Polymers, as a rule, do not have a set melting point and sometimes tend to become soft or sticky before they melt. Accordingly, the maximum temperature permissible in these two tumbling steps must be that at which agglomeration during the tumbling does not take place. This may or may not coincide with the melting point of the polymer but, in any case, those skilled in the art are capable of maintaining conditions of temperature in the two tumbling steps described which will not bring about coalescence or agglomeration of the particles.
The final tumbling step or cooling step is optional and is used only when continued agitation of the mass is needed to prevent caking, which might otherwise occur if a heated mass of polymer particles is allowed to stand undisturbed.
It is to be understood, however, that the invention is not limited to the use of any particular blender and that in the broad asepct of the invention, all that is required is that the curing agent be incorporated into a mass of polymer particles in the first of two separate and discrete tumbling steps and equilibration between the curing agent and the polymer is effected in the second of the two steps without further addition of curing agent, especially if the incorporation of the curing agent is effected by spraying liquid curing agent onto the particles of the polymer while they are dispersed in the atmosphere of the tumbler or blender.
As the present invention is an improvement in the three types of processes disclosed in U.S. Pat. No. 3,736,173, it is useful in processing any polyolefin polymer that the prior art processes are capable of processing. Moreover, as pointed out above, the process of the invention is useful in processing polymer mixtures or blends which can not be processed by the process covered by U.S. Pat. No. 3,736,173.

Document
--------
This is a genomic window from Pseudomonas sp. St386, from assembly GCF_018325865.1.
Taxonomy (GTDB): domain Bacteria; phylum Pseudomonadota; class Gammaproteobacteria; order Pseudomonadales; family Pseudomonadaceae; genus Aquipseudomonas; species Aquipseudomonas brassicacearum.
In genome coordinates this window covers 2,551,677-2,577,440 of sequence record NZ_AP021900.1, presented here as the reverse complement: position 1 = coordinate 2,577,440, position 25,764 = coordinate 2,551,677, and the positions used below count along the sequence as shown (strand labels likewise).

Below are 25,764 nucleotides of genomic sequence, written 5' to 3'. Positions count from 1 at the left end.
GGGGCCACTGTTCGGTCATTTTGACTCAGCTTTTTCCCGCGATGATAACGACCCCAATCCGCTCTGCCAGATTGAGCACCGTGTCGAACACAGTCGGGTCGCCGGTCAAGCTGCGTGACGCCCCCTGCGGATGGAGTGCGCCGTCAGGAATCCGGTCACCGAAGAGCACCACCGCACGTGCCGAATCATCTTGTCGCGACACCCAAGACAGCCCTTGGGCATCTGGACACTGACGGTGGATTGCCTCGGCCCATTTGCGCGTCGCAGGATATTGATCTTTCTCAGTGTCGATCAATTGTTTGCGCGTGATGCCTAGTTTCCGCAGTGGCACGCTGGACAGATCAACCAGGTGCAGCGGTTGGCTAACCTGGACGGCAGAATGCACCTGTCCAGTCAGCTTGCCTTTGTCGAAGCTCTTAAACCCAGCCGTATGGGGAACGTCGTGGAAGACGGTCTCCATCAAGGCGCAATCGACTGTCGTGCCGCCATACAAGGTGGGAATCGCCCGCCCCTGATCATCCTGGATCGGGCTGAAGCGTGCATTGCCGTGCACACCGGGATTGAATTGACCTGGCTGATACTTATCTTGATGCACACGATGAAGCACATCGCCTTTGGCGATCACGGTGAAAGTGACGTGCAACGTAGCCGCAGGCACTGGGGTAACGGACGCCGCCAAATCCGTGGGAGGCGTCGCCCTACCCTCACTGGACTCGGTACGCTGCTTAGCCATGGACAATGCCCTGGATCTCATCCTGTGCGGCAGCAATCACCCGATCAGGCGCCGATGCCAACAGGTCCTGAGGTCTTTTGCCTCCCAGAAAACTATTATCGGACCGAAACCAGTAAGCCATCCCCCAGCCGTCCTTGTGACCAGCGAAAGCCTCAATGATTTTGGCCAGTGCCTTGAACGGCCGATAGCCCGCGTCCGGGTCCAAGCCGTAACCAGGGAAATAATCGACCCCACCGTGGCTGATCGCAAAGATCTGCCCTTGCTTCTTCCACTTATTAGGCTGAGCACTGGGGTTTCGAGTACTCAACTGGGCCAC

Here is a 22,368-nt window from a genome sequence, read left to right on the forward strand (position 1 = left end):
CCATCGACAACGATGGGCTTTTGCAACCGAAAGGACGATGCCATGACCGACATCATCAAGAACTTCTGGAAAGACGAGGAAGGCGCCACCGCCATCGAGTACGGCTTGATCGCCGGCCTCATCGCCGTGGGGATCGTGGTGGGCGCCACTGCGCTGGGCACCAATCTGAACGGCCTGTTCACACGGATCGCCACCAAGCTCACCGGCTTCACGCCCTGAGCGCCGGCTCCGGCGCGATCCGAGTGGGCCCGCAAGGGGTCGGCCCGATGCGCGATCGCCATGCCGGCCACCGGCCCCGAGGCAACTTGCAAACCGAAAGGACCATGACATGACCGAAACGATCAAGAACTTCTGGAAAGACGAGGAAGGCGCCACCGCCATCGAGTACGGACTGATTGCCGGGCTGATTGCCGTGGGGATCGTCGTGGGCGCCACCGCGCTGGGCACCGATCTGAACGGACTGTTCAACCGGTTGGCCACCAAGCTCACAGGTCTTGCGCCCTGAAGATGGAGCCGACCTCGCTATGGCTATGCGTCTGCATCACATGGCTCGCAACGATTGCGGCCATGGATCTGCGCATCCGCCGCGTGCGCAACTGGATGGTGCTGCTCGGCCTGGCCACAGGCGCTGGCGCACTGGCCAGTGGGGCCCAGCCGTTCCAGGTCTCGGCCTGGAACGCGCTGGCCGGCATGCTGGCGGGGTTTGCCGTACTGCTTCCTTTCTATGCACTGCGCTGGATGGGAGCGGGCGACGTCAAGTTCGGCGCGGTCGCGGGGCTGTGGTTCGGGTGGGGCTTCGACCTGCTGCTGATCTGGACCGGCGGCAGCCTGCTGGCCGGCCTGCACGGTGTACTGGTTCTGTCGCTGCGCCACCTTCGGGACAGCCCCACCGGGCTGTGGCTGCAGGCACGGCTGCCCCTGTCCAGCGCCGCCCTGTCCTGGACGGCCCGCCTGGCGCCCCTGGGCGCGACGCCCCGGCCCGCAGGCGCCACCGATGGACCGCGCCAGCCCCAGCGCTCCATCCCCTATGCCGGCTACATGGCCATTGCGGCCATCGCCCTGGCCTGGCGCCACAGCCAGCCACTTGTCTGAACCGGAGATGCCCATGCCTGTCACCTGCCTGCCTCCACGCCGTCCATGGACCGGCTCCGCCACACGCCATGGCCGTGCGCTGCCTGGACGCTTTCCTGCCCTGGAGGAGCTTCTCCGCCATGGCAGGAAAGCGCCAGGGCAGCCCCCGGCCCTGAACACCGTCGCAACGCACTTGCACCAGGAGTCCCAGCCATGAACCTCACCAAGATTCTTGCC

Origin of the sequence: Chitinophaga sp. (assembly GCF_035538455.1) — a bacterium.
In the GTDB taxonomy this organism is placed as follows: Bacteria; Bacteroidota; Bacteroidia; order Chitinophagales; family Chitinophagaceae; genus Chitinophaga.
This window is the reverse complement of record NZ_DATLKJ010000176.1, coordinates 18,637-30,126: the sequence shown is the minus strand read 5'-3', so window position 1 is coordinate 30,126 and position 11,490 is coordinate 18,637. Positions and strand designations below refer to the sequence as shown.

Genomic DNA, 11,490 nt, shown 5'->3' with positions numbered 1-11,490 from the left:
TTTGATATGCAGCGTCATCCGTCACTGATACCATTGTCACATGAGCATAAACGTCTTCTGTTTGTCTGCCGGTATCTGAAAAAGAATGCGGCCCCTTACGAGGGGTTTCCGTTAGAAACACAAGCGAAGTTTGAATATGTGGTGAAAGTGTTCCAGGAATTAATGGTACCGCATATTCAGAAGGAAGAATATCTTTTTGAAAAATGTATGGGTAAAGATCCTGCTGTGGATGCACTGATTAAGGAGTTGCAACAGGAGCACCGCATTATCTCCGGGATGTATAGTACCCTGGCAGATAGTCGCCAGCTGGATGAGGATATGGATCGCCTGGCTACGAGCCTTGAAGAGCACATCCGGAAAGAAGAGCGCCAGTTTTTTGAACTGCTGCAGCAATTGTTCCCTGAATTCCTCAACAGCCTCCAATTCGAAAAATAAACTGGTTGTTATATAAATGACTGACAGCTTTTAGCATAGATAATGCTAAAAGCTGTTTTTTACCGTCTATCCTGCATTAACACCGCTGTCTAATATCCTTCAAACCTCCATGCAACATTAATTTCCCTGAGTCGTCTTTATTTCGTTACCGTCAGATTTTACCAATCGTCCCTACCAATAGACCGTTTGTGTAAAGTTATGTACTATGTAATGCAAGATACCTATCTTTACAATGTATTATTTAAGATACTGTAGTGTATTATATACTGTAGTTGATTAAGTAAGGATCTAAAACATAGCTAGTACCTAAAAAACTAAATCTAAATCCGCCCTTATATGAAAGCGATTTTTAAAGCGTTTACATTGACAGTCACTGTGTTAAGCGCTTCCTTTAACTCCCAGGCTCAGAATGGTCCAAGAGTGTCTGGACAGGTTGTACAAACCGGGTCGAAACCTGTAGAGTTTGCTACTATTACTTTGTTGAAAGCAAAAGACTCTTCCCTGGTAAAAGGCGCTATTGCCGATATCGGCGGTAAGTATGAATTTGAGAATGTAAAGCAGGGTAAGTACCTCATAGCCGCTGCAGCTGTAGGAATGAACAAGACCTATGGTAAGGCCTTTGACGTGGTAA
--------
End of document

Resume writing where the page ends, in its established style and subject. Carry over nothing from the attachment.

The invention is particularly useful in the processing of the so-called ethylene-propylene rubbers, such as ethylene-propylene copolymer types, ethylene-propylene-diene terpolymer types, including semi-crystalline types, such as Nordel™ 2722, and ethylene copolymerized with ethyl-vinyl-acetate. Blends of several polymers also are contemplated, for example, a blend of low density polyethylene homopolymer and ethylene-propylene-diene terpolymer types.
Ethylene-propylene rubbers suitable for use in the invention are well known in the art. Suitable such material includes EPR, ethylene-propylene copolymer rubber and EPDM, ethylene-propylene-non-conjugated diene rubber. The former is a copolymer or ethylene and propylene and the latter is a terpolymer of ethylene, propylene and a nonconjugated diene such as 1,4-hexadiene, ethylidene norbornene, and dicyclopentadiene. Suitable such ethylene-propylene rubbers are disclosed in U.S. Pat. Nos. 3,658,752, 3,758,613, and 4,078,020. Suitable such ethylene rubbers are obtained by copolymerizing ethylene and propylene in the proportions of 60-85 percent ethylene and 15-40 percent propylene, advantageously 65-82 percent ethylene and 18-35 percent propylene, with or without the inclusion of a minor amount, up to about 5 percent, of a diene such as 1,4-hexadiene, norbornene, alkylidene norbornene, alkenyl norbornene, and dicyclopentadiene.